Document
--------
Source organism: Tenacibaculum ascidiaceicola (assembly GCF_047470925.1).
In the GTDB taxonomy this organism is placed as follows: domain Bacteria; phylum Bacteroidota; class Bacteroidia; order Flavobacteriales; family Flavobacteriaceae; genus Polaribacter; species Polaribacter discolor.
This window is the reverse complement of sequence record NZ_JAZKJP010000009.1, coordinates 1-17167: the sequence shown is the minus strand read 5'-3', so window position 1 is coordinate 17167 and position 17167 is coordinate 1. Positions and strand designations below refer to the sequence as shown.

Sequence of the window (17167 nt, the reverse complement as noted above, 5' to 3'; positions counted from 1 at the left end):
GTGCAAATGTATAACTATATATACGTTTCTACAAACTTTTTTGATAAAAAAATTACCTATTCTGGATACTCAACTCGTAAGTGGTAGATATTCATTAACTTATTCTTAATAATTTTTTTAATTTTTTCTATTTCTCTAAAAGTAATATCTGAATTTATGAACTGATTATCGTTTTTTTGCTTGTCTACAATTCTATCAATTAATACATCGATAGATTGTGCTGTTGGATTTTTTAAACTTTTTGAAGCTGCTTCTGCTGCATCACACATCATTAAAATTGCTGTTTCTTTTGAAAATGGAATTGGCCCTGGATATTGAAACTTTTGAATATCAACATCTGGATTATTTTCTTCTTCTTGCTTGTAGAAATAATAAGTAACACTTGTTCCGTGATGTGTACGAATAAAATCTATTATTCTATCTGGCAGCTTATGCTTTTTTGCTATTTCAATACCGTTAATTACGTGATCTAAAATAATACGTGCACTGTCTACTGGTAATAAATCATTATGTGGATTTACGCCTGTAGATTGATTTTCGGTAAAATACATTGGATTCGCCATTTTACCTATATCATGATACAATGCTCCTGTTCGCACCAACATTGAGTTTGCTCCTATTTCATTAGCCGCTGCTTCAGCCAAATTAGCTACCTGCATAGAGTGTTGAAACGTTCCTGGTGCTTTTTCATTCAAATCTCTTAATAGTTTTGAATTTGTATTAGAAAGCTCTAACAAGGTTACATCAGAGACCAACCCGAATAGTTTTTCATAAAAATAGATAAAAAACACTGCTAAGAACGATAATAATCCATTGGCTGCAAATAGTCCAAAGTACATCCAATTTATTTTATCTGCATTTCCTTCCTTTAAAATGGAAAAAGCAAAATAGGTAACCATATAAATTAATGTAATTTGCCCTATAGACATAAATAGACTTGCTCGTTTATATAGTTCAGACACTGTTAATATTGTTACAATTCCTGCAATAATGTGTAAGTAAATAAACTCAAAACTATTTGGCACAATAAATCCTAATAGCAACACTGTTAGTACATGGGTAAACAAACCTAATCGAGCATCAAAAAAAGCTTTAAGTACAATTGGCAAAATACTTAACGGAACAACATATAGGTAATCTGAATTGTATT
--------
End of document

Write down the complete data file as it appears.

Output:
Source organism: Tenacibaculum ascidiaceicola (assembly GCF_047470925.1).
In the GTDB taxonomy this organism is placed as follows: domain Bacteria; phylum Bacteroidota; class Bacteroidia; order Flavobacteriales; family Flavobacteriaceae; genus Polaribacter; species Polaribacter discolor.
This window is the reverse complement of sequence record NZ_JAZKJP010000009.1, coordinates 1-17167: the sequence shown is the minus strand read 5'-3', so window position 1 is coordinate 17167 and position 17167 is coordinate 1. Positions and strand designations below refer to the sequence as shown.

Sequence of the window (17167 nt, the reverse complement as noted above, 5' to 3'; positions counted from 1 at the left end):
GTGCAAATGTATAACTATATATACGTTTCTACAAACTTTTTTGATAAAAAAATTACCTATTCTGGATACTCAACTCGTAAGTGGTAGATATTCATTAACTTATTCTTAATAATTTTTTTAATTTTTTCTATTTCTCTAAAAGTAATATCTGAATTTATGAACTGATTATCGTTTTTTTGCTTGTCTACAATTCTATCAATTAATACATCGATAGATTGTGCTGTTGGATTTTTTAAACTTTTTGAAGCTGCTTCTGCTGCATCACACATCATTAAAATTGCTGTTTCTTTTGAAAATGGAATTGGCCCTGGATATTGAAACTTTTGAATATCAACATCTGGATTATTTTCTTCTTCTTGCTTGTAGAAATAATAAGTAACACTTGTTCCGTGATGTGTACGAATAAAATCTATTATTCTATCTGGCAGCTTATGCTTTTTTGCTATTTCAATACCGTTAATTACGTGATCTAAAATAATACGTGCACTGTCTACTGGTAATAAATCATTATGTGGATTTACGCCTGTAGATTGATTTTCGGTAAAATACATTGGATTCGCCATTTTACCTATATCATGATACAATGCTCCTGTTCGCACCAACATTGAGTTTGCTCCTATTTCATTAGCCGCTGCTTCAGCCAAATTAGCTACCTGCATAGAGTGTTGAAACGTTCCTGGTGCTTTTTCATTCAAATCTCTTAATAGTTTTGAATTTGTATTAGAAAGCTCTAACAAGGTTACATCAGAGACCAACCCGAATAGTTTTTCATAAAAATAGATAAAAAACACTGCTAAGAACGATAATAATCCATTGGCTGCAAATAGTCCAAAGTACATCCAATTTATTTTATCTGCATTTCCTTCCTTTAAAATGGAAAAAGCAAAATAGGTAACCATATAAATTAATGTAATTTGCCCTATAGACATAAATAGACTTGCTCGTTTATATAGTTCAGACACTGTTAATATTGTTACAATTCCTGCAATAATGTGTAAGTAAATAAACTCAAAACTATTTGGCACAATAAATCCTAATAGCAACACTGTTAGTACATGGGTAAACAAACCTAATCGAGCATCAAAAAAAGCTTTAAGTACAATTGGCAAAATACTTAACGGAACAACATATAGGTAATCTGAATTGTATT